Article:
With the exception of a murderer, there is probably no lower form of life on this planet than a child molester. It truly makes my stomach turn just to think about these people.
Unfortunately they do exist and finding a way to rationally deal with their presence on this earth has been a vexing problem for lawmakers and law enforcement not just here in New Jersey, but all over the country.
In 1994 New Jersey became an innovator on this subject when it passed “Megan’s Law” requiring community notification of Sex Offenders. After serving their sentences, those offenders must register with the state. Several other states across the country have since adopted similar laws, rejecting arguments that it amounts to double jeopardy.
Well, New Jersey went a step further. 118 Local communities passed ordinances imposing further restrictions on where those registered offenders can live. But in March, the New Jersey Supreme Court threw out those local restrictions.
Now, the legislature is trying again. A bill has cleared the Judiciary Committee which prevents offenders from living within 500 feet of schools and daycare centers.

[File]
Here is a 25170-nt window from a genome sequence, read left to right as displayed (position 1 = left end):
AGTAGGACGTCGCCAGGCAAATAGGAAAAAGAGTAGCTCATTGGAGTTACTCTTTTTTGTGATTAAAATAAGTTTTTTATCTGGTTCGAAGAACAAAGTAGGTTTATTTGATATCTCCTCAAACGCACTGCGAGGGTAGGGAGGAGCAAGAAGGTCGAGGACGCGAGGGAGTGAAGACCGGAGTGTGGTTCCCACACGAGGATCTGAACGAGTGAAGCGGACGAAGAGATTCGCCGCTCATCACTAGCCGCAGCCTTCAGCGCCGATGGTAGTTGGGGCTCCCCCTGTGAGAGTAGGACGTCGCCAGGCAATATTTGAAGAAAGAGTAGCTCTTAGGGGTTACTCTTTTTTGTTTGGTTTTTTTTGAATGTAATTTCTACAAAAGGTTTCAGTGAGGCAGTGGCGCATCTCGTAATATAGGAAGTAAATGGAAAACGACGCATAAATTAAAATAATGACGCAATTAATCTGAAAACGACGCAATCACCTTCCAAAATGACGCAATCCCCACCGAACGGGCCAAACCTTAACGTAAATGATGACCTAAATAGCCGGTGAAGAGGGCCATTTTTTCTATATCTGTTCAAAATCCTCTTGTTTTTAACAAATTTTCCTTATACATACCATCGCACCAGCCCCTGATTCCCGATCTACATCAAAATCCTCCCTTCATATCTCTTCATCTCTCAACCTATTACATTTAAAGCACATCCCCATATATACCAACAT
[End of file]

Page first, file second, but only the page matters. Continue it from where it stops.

But opponents say there are problems with this bill as well. For example, finding housing in densely populated NJ is no easy task, which could result in so-called red light districts, or cluster communities of sex offenders.
Meantime, the ACLU argues that these laws simply do not work. That’s because there is absolutely zero evidence to suggest that a sexual predator is more likely to act if he lives with 500 feet of school. Instead of, say, 501 feet. A predator is a predator is a predator, after all. And someone who is going to commit such a heinous crime is likely to try with or without some superficial restriction on where his home can be located.
The other argument is that offenders need to be in a more nurturing environment to be cured, and pushing them to the outskirts of town makes that less likley. Not sure I’m buyin’ that one, but you get the idea.
So, it’s more than likely this will end up in the courts again. But that didn’t stop the bill from clearing committee unanimously. I suppose it would be tough for any lawmaker to seem soft on pedophiles if, for example, he or she opted to vote against this bill. Nothing resonates more strongly with constituents than getting tough on people who might harm their children.
But I think the lesson here is that sometimes suburban paranoia doesn’t equal sound policy.